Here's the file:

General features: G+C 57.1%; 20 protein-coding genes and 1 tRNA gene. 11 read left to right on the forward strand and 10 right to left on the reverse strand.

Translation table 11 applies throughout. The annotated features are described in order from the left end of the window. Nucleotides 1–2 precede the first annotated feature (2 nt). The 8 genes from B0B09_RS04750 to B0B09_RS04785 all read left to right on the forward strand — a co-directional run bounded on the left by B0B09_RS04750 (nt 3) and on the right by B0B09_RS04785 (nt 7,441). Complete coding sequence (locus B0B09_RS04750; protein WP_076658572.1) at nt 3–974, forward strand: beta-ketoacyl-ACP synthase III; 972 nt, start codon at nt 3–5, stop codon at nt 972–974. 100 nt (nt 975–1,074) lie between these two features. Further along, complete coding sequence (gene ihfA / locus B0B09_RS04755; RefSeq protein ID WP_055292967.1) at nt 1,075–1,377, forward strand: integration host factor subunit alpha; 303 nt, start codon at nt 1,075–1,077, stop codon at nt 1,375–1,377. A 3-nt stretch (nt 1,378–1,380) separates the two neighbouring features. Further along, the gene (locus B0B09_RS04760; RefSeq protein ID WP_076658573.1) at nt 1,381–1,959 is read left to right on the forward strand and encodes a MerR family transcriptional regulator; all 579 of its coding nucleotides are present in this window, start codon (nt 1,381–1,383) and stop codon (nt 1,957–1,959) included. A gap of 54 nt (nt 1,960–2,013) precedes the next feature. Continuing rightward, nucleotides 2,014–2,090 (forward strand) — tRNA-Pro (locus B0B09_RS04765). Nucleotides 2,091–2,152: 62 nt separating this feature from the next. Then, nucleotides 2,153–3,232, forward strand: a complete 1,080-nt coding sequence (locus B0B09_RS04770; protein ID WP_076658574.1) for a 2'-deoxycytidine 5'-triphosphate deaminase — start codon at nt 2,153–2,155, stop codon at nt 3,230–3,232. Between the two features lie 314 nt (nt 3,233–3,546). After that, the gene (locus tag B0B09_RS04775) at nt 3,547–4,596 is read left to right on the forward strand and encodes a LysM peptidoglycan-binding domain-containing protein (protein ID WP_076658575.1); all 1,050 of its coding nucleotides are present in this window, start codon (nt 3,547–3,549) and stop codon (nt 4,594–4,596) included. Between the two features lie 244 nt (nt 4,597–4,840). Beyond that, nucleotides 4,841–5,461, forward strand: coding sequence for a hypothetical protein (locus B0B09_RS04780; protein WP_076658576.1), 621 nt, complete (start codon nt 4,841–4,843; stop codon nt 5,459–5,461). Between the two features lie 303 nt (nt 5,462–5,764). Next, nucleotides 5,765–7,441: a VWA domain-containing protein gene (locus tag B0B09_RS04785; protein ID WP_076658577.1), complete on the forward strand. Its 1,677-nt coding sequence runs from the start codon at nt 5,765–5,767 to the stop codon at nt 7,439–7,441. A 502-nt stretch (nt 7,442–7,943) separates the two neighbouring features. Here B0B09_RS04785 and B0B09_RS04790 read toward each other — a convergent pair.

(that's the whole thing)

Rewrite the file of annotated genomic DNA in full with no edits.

General features: G+C 57.1%; 20 protein-coding genes and 1 tRNA gene. 11 read left to right on the forward strand and 10 right to left on the reverse strand.

Translation table 11 applies throughout. The annotated features are described in order from the left end of the window. Nucleotides 1–2 precede the first annotated feature (2 nt). The 8 genes from B0B09_RS04750 to B0B09_RS04785 all read left to right on the forward strand — a co-directional run bounded on the left by B0B09_RS04750 (nt 3) and on the right by B0B09_RS04785 (nt 7,441). Complete coding sequence (locus B0B09_RS04750; protein WP_076658572.1) at nt 3–974, forward strand: beta-ketoacyl-ACP synthase III; 972 nt, start codon at nt 3–5, stop codon at nt 972–974. 100 nt (nt 975–1,074) lie between these two features. Further along, complete coding sequence (gene ihfA / locus B0B09_RS04755; RefSeq protein ID WP_055292967.1) at nt 1,075–1,377, forward strand: integration host factor subunit alpha; 303 nt, start codon at nt 1,075–1,077, stop codon at nt 1,375–1,377. A 3-nt stretch (nt 1,378–1,380) separates the two neighbouring features. Further along, the gene (locus B0B09_RS04760; RefSeq protein ID WP_076658573.1) at nt 1,381–1,959 is read left to right on the forward strand and encodes a MerR family transcriptional regulator; all 579 of its coding nucleotides are present in this window, start codon (nt 1,381–1,383) and stop codon (nt 1,957–1,959) included. A gap of 54 nt (nt 1,960–2,013) precedes the next feature. Continuing rightward, nucleotides 2,014–2,090 (forward strand) — tRNA-Pro (locus B0B09_RS04765). Nucleotides 2,091–2,152: 62 nt separating this feature from the next. Then, nucleotides 2,153–3,232, forward strand: a complete 1,080-nt coding sequence (locus B0B09_RS04770; protein ID WP_076658574.1) for a 2'-deoxycytidine 5'-triphosphate deaminase — start codon at nt 2,153–2,155, stop codon at nt 3,230–3,232. Between the two features lie 314 nt (nt 3,233–3,546). After that, the gene (locus tag B0B09_RS04775) at nt 3,547–4,596 is read left to right on the forward strand and encodes a LysM peptidoglycan-binding domain-containing protein (protein ID WP_076658575.1); all 1,050 of its coding nucleotides are present in this window, start codon (nt 3,547–3,549) and stop codon (nt 4,594–4,596) included. Between the two features lie 244 nt (nt 4,597–4,840). Beyond that, nucleotides 4,841–5,461, forward strand: coding sequence for a hypothetical protein (locus B0B09_RS04780; protein WP_076658576.1), 621 nt, complete (start codon nt 4,841–4,843; stop codon nt 5,459–5,461). Between the two features lie 303 nt (nt 5,462–5,764). Next, nucleotides 5,765–7,441: a VWA domain-containing protein gene (locus tag B0B09_RS04785; protein ID WP_076658577.1), complete on the forward strand. Its 1,677-nt coding sequence runs from the start codon at nt 5,765–5,767 to the stop codon at nt 7,439–7,441. A 502-nt stretch (nt 7,442–7,943) separates the two neighbouring features. Here B0B09_RS04785 and B0B09_RS04790 read toward each other — a convergent pair.